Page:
Succeeding In The Workplace

Succeeding in the workplace is the same as succeeding in any free market. Unless your employer hired you for some other reason than to help them turn a profit, you are operating on the same principles as every other small business. In a previous article I touched on how you are your first business, and as an employee the same holds true.   

Remember, you are your first company. You have an input, and you have an output. The process or you may exist within the scope of 9-5 employment but that does not change the way success is achieved.

So, how does a business succeed again? By identifying a need that can be facilitated by your core competencies and maintaining a competitive advantage! What are the factors of competitive advantage? A competitive advantage exists when offering a product or service at a lower cost, higher quality, or shorter lead!

There is no employer in the world that wouldn’t love to hire you for a lower rate, if you do quality work, and if you finish your tasks quickly. That is the dream employee. Wait, work for a lower rate..? That is in direct contradiction with the goal of a business (To make money now and in the future.) Well, yes and no. Depending on the saturation of a market there are times in which lowering your price is required in order to make a sale. This is especially true in a highly saturated job market. I would suggest against getting into such a market but some people find their passion in a place like this.   

If lowering your wage is out of the question, which for most it is, concentrate your efforts on providing quality results in the shortest amount of time possible. Price is only one metric of your competitive advantage. In fact, if you have the ability to do a job faster than anyone else you may be able to charge a premium for your services. An example of this may be a CPA charging an additional fee the closer they get to April 15th.

The same holds true for quality work. Perhaps you have a skill that allows you to perform a position better than anyone else in a given price range. The quality of your work could possibly push you into a new echelon. Hair dressers see this all the time. Women pay a ton to have their hair done by a quality stylist because they know they will get a quality cut. So, if you have an ability that is not common it may be possible to use that to set you apart from the rest.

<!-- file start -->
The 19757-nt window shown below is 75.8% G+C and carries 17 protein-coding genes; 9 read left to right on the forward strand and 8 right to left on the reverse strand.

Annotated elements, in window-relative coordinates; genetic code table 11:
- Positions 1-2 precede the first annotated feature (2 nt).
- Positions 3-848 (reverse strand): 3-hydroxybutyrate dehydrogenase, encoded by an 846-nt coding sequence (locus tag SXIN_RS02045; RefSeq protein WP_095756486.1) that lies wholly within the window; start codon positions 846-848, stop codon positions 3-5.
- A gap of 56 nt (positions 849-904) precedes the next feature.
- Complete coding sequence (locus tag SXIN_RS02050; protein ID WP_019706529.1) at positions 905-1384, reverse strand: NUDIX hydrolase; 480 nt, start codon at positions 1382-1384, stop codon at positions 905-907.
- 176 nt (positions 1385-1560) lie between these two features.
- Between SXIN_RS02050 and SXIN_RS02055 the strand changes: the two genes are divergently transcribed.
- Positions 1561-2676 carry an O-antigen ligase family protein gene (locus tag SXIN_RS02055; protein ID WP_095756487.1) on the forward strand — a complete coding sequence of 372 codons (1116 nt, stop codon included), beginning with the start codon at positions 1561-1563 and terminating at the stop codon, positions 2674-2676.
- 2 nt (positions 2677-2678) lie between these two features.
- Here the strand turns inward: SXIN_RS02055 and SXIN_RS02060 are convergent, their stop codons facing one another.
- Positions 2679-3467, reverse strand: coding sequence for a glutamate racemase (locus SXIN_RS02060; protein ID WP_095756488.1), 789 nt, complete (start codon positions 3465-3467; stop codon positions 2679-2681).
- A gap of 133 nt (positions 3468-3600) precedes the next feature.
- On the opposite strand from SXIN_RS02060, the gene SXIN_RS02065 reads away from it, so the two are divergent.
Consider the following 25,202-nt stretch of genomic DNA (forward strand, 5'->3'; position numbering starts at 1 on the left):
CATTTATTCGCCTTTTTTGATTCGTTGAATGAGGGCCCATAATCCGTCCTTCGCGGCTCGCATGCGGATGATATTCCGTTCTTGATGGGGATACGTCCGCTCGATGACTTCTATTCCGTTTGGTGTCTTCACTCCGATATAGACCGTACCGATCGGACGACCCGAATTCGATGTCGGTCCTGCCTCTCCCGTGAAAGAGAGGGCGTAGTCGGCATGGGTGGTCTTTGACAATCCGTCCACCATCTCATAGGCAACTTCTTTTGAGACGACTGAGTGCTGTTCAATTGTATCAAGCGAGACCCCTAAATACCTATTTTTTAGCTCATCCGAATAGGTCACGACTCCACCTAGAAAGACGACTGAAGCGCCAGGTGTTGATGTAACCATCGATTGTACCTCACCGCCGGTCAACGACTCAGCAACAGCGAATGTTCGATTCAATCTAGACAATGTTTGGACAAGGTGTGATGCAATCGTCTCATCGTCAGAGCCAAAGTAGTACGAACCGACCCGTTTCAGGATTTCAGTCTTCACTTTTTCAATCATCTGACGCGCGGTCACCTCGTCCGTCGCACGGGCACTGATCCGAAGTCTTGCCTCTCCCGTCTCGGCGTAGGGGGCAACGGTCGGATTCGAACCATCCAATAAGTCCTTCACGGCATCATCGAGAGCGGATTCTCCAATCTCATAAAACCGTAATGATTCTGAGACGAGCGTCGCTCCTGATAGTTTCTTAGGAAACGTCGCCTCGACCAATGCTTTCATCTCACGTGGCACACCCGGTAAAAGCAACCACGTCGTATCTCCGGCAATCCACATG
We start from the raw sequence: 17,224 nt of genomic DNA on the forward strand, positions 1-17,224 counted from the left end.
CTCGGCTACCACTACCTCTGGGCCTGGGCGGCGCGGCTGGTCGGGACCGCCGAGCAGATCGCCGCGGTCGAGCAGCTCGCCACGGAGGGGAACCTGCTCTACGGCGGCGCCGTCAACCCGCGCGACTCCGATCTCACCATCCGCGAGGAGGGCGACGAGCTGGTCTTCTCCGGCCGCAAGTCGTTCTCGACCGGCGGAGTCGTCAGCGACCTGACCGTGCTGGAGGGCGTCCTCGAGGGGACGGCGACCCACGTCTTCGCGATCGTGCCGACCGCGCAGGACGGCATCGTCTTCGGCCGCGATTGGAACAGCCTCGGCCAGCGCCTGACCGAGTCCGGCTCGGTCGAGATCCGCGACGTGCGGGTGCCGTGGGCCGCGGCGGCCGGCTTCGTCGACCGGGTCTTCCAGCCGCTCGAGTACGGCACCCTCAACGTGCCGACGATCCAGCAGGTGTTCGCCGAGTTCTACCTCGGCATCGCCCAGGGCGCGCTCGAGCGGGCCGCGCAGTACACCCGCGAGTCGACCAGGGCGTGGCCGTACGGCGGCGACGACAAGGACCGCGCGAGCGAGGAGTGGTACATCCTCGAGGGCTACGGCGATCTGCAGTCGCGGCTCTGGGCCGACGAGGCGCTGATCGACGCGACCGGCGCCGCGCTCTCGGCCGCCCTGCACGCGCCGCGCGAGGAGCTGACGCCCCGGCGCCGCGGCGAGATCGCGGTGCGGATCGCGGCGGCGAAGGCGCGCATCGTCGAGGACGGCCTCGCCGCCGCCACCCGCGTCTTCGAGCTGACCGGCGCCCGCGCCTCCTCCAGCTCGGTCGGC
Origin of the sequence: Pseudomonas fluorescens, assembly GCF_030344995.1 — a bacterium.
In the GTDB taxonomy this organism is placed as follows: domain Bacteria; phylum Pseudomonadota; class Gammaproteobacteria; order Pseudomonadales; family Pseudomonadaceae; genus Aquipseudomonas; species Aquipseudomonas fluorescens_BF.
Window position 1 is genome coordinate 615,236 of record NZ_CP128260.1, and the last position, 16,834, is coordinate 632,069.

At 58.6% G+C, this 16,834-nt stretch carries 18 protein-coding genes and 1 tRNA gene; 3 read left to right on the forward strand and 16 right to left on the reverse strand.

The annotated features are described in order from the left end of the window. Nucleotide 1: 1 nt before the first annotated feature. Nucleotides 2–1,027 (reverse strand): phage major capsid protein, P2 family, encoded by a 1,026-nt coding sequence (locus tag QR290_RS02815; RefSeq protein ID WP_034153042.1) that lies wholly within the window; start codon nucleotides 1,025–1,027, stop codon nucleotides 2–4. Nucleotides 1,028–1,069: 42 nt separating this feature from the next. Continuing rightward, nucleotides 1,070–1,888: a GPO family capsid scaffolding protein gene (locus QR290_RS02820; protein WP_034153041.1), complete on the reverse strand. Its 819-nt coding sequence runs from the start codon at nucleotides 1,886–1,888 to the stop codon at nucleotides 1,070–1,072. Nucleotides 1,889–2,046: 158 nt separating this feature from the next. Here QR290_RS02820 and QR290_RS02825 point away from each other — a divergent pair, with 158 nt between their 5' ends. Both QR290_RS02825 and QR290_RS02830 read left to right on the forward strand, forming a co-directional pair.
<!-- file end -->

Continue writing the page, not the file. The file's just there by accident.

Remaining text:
To recap the three metrics:

  1. Cost
  2. Quality
  3. Lead

A quick caveat, the only time anyone will have the advantage in all three areas is in a new market. This means unless you are the only person who can do what you do it is only possible to have a competitive advantage in at most two of the above areas. Understand though that whichever area you focus on will come at the expense of the other two. An example of this would be a seasoned airbrush painter who can paint custom bikes. The level of quality will likely come with a long lead and a steep price. You have heard the phrase, “you get what you pay for” well, this is why.    

If you are starting a new position understand that producing the highest quality work in the shortest amount of time may take a while. As your intuition of the position grows you will learn where you can speed things up or increase your quality. Employers know this and won’t expect you to know everything right out of the gate.        

There you have it; the secret formula to succeeding in the workplace is the same as succeeding as a small business. Do a quality job in a reasonable amount of time for a reasonable fee and success will follow. Don’t forget that markets change, and demands change so be sure to flexible in all that you do and don’t be surprised if your obligations today are not your obligations tomorrow.    

TJ

About TJ

Engineer and Entrepreneur